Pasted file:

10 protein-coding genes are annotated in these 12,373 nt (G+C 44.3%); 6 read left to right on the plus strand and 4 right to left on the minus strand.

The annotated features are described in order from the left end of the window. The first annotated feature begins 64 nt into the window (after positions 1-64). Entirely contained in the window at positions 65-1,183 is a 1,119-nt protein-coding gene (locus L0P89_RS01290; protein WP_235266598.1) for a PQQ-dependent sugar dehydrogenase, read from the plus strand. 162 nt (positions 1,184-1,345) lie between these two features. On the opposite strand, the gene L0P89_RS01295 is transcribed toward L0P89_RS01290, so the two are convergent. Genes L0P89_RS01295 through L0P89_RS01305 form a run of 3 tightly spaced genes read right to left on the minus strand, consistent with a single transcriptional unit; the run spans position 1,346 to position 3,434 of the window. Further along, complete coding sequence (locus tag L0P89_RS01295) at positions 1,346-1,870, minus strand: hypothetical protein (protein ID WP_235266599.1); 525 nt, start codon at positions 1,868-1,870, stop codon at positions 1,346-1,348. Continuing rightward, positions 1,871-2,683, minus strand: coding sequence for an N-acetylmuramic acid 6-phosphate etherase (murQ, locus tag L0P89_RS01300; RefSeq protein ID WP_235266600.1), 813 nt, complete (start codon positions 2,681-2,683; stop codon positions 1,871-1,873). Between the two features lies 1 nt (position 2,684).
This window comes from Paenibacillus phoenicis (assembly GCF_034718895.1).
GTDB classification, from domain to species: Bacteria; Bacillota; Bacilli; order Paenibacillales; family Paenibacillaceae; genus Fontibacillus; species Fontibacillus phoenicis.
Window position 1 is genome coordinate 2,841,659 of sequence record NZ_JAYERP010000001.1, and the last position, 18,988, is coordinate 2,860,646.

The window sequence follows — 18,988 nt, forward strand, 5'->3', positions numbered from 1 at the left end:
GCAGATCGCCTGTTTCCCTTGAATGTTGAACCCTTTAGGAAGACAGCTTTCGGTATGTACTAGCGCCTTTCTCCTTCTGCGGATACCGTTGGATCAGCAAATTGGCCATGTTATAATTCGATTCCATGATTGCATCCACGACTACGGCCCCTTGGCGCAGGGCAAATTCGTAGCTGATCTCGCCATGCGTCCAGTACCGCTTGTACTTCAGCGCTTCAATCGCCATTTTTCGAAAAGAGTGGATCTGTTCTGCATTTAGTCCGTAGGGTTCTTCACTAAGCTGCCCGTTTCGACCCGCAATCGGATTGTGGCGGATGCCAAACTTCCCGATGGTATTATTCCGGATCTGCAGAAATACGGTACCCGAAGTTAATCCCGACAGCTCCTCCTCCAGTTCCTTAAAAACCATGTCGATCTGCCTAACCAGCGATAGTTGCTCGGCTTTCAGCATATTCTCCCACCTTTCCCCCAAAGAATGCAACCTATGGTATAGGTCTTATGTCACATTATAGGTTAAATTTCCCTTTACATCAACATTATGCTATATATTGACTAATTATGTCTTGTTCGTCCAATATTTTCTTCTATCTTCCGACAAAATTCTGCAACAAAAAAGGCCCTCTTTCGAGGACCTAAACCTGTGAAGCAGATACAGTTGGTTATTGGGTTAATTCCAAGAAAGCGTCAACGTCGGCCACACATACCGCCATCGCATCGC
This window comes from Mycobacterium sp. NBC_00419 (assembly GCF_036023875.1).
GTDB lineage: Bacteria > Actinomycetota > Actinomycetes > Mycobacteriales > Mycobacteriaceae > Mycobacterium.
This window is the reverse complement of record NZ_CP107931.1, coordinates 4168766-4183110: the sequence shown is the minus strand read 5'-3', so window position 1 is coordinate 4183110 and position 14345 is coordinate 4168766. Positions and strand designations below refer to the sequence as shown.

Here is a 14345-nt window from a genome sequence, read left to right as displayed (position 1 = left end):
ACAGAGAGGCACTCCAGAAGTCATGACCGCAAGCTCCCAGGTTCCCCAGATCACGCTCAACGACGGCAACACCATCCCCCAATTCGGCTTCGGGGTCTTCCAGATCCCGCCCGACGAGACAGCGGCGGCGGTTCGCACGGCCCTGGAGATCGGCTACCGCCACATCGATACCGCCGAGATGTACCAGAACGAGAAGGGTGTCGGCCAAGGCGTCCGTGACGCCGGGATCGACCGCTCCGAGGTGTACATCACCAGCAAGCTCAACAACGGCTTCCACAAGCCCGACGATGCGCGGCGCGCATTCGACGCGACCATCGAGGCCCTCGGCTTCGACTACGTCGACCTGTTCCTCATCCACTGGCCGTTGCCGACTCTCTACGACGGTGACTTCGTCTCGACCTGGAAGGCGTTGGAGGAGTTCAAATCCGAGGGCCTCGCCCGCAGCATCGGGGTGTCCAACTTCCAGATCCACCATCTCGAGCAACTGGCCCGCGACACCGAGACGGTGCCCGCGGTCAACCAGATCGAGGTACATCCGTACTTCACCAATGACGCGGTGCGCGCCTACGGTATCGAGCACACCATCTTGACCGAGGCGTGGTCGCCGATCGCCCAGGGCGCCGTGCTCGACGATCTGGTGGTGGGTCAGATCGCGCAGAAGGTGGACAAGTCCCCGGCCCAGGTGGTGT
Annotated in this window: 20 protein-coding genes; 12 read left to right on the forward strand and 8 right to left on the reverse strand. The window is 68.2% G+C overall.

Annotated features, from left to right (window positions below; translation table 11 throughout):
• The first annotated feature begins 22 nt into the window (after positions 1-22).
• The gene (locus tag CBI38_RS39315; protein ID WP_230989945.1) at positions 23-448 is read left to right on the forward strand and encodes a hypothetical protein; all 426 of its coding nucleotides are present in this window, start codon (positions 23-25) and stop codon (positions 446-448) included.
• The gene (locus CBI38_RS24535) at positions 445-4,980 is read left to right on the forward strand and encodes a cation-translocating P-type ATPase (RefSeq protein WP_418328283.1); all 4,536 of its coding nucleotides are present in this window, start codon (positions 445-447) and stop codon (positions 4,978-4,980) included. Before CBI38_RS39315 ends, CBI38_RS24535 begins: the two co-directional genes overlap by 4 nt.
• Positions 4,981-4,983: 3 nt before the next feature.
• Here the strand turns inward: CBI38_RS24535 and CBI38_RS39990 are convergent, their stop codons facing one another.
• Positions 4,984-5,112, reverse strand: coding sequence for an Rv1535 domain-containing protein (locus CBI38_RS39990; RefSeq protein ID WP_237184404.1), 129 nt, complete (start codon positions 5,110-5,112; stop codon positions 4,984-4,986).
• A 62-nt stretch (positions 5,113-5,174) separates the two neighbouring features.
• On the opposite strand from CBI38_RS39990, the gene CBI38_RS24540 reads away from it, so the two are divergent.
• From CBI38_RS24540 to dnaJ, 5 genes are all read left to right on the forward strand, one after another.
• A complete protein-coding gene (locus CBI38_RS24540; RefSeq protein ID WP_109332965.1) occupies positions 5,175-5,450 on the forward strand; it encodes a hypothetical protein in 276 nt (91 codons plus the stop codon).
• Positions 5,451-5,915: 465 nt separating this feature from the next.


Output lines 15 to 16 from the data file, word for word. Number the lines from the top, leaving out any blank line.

• The first annotated feature begins 22 nt into the window (after positions 1-22).
• The gene (locus tag CBI38_RS39315; protein ID WP_230989945.1) at positions 23-448 is read left to right on the forward strand and encodes a hypothetical protein; all 426 of its coding nucleotides are present in this window, start codon (positions 23-25) and stop codon (positions 446-448) included.